With a somewhat impressive resume including Tiger Woods 06 for the Xbox 360, Blitz the League, and multiple Poker efforts, the latest from developer Point of View is a missed opportunity that can’t compete with the free pack-in title for the Wii. Brunswick Pro Bowling is an inconsistent, frustrating mess. Its only advantage is a career mode, likewise littered with complaints.
While it may seem like common sense, Lead Developer Kraig Horigan and his team have decided not to include a tutorial. Unlike Wii Sports, the motion controls are not 1:1 with the on-screen avatar. The animation is pre-determined, regardless of when the player physically swings the controller. This leads to questions as to when the ball should be released, when the wrist should turn for spin, and if the motion should follow the sluggish animation.
Even something as simplistic as a meter on-screen to help newcomers to adjust to the timing requirement would be a wonderful inclusion. Oddly, other editions of the game offer it. It’s out of place to see Wii owners left out.
This is only the beginning of this anemic $40 bowling title, one that retails for a little as $15 on competing consoles. Something is not right here. The menu itself is admittedly more than Wii Sports offers, yet compared to other sports titles in the same price range, there’s nothing here worth noting.
Creating a character is astonishingly limited when heading into the career more. If you wear glasses, be prepared to pay for them from the limited initial funds. Even when digging through the available options in the game’s pro shop, there’s little to note. Paying $400 for a shirt is absurd, and having it effect stats is even worse.
New players who jump in and want to simply throw some balls down the lane to begin their lifetime goal of becoming a pro bowler will find some snags in their plan. A fresh bowler is frustratingly weak. If you naturally put spin on the ball, forget it. The amount of spin is determined by a slowly building stat that increases with the purchase of new equipment or by competing. There is no power behind the ball, and difference between playing a quick match with pre-built characters and your own is a staggeringly different play experience.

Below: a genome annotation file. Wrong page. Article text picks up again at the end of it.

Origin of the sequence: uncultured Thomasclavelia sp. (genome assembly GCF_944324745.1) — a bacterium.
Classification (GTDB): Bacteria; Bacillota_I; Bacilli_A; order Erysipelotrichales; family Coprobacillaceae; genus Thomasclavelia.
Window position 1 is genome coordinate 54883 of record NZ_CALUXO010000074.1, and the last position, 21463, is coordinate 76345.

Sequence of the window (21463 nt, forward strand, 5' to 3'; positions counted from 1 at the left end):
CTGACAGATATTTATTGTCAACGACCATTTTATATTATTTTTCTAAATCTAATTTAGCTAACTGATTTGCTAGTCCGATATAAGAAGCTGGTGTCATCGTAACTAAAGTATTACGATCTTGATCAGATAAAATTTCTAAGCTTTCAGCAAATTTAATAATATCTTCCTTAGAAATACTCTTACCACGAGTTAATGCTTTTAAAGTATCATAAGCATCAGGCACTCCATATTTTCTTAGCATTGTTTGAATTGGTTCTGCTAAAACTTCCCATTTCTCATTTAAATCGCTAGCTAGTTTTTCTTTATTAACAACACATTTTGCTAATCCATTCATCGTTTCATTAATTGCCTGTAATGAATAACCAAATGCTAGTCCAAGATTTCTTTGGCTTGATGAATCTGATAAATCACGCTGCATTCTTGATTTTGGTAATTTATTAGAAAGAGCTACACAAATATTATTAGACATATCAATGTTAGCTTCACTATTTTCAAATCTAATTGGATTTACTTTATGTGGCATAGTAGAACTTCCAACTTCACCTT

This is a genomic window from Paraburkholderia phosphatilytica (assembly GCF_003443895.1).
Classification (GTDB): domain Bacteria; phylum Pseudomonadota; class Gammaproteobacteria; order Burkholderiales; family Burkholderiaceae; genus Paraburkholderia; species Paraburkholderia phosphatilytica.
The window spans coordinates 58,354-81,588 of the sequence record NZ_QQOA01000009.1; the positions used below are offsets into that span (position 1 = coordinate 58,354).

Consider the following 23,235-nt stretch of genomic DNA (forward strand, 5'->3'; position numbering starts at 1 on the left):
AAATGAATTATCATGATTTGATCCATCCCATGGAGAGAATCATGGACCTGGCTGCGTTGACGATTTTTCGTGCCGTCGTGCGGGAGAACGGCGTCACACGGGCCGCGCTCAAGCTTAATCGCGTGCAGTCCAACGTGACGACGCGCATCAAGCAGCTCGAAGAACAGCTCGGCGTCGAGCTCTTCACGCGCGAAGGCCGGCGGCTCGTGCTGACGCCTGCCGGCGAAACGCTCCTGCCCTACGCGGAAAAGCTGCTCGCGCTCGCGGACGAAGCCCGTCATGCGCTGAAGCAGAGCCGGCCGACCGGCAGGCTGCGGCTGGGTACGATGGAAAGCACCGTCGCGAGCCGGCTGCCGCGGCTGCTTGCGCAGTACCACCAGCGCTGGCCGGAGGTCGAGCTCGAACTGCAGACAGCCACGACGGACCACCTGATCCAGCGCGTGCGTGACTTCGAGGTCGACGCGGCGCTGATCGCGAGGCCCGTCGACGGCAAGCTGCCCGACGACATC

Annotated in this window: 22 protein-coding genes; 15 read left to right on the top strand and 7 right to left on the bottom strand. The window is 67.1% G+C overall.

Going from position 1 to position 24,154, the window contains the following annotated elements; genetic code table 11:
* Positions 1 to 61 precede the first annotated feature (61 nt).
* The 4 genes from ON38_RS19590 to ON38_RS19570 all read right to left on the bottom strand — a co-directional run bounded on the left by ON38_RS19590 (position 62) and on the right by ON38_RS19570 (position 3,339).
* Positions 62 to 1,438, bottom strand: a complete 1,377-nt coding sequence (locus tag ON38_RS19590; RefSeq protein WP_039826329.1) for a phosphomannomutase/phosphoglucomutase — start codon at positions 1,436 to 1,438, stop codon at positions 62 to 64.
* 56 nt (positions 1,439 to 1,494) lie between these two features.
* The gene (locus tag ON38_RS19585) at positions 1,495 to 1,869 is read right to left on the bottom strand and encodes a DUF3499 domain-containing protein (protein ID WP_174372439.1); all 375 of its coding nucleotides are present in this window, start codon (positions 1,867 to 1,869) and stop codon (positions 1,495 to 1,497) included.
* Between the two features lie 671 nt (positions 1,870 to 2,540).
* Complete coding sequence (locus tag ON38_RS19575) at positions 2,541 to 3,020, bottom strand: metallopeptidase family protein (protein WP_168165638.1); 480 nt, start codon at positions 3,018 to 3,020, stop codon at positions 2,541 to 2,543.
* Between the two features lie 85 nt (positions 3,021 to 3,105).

Grating music sits in the background, and you’ll need to prepare to listen to it for some time. There is no option to skip other bowlers. You’re required to watch the A.I. bowlers run through the agonizingly slow, unnatural animation before every turn. There’s not even an option to speed up the turn.
The core mechanics are fair at best. Pins feature far better collision than Wii fans will be accustomed to, but they have no weight behind them. They fly through air at times as if they’re filled with air. Oil on the lane will have an overreaching effect on the ball, making it nearly impossible at times to throw straight for those amateurs who naturally play this way.
The astounding effect of Wii Sports is undeniable. With Brunswick Pro Bowling, that little pack-in that has likely launched a few million Wii-addicts into society retains its crown in what can hardly be labeled a competition. You already own a wonderful bowling game. Why spend money for one that doesn’t even feel like it’s trying to unseat a pack-in?
Brunswick Pro Bowling is rated E (Everyone) by the ESRB. This game can also be found on: PS2, PSP.